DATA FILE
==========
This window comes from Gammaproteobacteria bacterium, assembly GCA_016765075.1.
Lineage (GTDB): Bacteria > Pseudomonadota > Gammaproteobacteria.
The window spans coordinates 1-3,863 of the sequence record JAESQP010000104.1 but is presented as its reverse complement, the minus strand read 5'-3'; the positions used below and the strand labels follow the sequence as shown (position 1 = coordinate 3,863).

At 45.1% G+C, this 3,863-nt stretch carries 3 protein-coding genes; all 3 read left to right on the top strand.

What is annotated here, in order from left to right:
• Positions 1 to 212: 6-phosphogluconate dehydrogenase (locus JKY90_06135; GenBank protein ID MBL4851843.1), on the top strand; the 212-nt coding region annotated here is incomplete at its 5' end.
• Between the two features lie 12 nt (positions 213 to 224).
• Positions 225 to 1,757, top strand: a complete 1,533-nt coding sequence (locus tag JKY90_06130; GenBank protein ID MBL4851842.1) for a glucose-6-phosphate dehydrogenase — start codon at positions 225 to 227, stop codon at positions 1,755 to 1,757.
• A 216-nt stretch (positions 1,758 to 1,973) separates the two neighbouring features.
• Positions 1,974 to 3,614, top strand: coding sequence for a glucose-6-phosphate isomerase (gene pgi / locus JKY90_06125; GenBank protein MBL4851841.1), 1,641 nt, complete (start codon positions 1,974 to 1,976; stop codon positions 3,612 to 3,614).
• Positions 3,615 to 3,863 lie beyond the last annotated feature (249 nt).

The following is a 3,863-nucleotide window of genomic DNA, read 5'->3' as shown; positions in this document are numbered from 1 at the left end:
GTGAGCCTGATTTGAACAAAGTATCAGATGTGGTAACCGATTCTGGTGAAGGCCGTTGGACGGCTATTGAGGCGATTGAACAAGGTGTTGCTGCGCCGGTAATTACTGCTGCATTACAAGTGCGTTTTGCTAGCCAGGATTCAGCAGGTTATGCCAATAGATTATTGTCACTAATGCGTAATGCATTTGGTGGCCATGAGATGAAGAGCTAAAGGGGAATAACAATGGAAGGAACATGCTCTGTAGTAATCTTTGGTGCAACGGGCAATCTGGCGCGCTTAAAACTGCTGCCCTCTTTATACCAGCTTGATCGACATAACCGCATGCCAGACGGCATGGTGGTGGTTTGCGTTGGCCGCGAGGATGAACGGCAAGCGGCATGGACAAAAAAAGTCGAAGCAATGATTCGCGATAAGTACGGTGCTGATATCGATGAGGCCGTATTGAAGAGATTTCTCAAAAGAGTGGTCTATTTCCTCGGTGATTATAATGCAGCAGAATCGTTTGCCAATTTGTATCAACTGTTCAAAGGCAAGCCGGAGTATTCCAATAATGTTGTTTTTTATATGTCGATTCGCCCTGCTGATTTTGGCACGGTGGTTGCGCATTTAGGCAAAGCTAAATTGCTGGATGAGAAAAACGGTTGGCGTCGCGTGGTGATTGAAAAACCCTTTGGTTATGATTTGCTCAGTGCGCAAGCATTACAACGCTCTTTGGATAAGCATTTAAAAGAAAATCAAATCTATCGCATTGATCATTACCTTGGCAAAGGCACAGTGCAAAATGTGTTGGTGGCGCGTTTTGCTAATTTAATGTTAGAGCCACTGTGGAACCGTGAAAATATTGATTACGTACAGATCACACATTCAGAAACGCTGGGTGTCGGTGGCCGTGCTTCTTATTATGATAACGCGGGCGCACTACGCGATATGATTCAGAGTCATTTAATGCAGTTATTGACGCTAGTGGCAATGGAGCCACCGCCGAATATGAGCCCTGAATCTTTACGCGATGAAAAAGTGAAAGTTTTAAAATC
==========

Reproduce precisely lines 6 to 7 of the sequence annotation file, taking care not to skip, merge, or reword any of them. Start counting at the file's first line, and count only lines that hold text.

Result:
• Positions 1 to 212: 6-phosphogluconate dehydrogenase (locus JKY90_06135; GenBank protein ID MBL4851843.1), on the top strand; the 212-nt coding region annotated here is incomplete at its 5' end.
• Between the two features lie 12 nt (positions 213 to 224).